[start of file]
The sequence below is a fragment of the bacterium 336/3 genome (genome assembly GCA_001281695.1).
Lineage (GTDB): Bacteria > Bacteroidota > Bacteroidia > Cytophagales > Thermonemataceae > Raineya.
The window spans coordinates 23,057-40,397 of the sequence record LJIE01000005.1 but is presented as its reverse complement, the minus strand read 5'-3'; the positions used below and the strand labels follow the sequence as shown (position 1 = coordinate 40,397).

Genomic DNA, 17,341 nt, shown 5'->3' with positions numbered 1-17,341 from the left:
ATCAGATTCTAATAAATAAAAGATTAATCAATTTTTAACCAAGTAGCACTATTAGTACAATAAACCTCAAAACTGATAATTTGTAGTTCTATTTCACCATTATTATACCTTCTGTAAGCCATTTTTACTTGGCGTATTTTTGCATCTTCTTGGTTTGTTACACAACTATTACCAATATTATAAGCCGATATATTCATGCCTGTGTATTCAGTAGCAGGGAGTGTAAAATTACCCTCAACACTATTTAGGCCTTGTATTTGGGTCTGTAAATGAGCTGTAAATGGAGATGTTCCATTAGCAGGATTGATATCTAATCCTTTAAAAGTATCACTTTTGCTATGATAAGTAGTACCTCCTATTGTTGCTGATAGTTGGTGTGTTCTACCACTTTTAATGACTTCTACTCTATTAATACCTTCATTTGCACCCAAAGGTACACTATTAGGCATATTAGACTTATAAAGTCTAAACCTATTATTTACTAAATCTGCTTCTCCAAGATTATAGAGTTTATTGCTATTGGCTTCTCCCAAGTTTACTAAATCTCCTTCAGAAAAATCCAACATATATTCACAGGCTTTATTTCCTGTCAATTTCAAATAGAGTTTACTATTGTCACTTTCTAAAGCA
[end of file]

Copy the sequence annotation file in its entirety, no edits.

The sequence below is a fragment of the bacterium 336/3 genome (genome assembly GCA_001281695.1).
Lineage (GTDB): Bacteria > Bacteroidota > Bacteroidia > Cytophagales > Thermonemataceae > Raineya.
The window spans coordinates 23,057-40,397 of the sequence record LJIE01000005.1 but is presented as its reverse complement, the minus strand read 5'-3'; the positions used below and the strand labels follow the sequence as shown (position 1 = coordinate 40,397).

Genomic DNA, 17,341 nt, shown 5'->3' with positions numbered 1-17,341 from the left:
ATCAGATTCTAATAAATAAAAGATTAATCAATTTTTAACCAAGTAGCACTATTAGTACAATAAACCTCAAAACTGATAATTTGTAGTTCTATTTCACCATTATTATACCTTCTGTAAGCCATTTTTACTTGGCGTATTTTTGCATCTTCTTGGTTTGTTACACAACTATTACCAATATTATAAGCCGATATATTCATGCCTGTGTATTCAGTAGCAGGGAGTGTAAAATTACCCTCAACACTATTTAGGCCTTGTATTTGGGTCTGTAAATGAGCTGTAAATGGAGATGTTCCATTAGCAGGATTGATATCTAATCCTTTAAAAGTATCACTTTTGCTATGATAAGTAGTACCTCCTATTGTTGCTGATAGTTGGTGTGTTCTACCACTTTTAATGACTTCTACTCTATTAATACCTTCATTTGCACCCAAAGGTACACTATTAGGCATATTAGACTTATAAAGTCTAAACCTATTATTTACTAAATCTGCTTCTCCAAGATTATAGAGTTTATTGCTATTGGCTTCTCCCAAGTTTACTAAATCTCCTTCAGAAAAATCCAACATATATTCACAGGCTTTATTTCCTGTCAATTTCAAATAGAGTTTACTATTGTCACTTTCTAAAGCA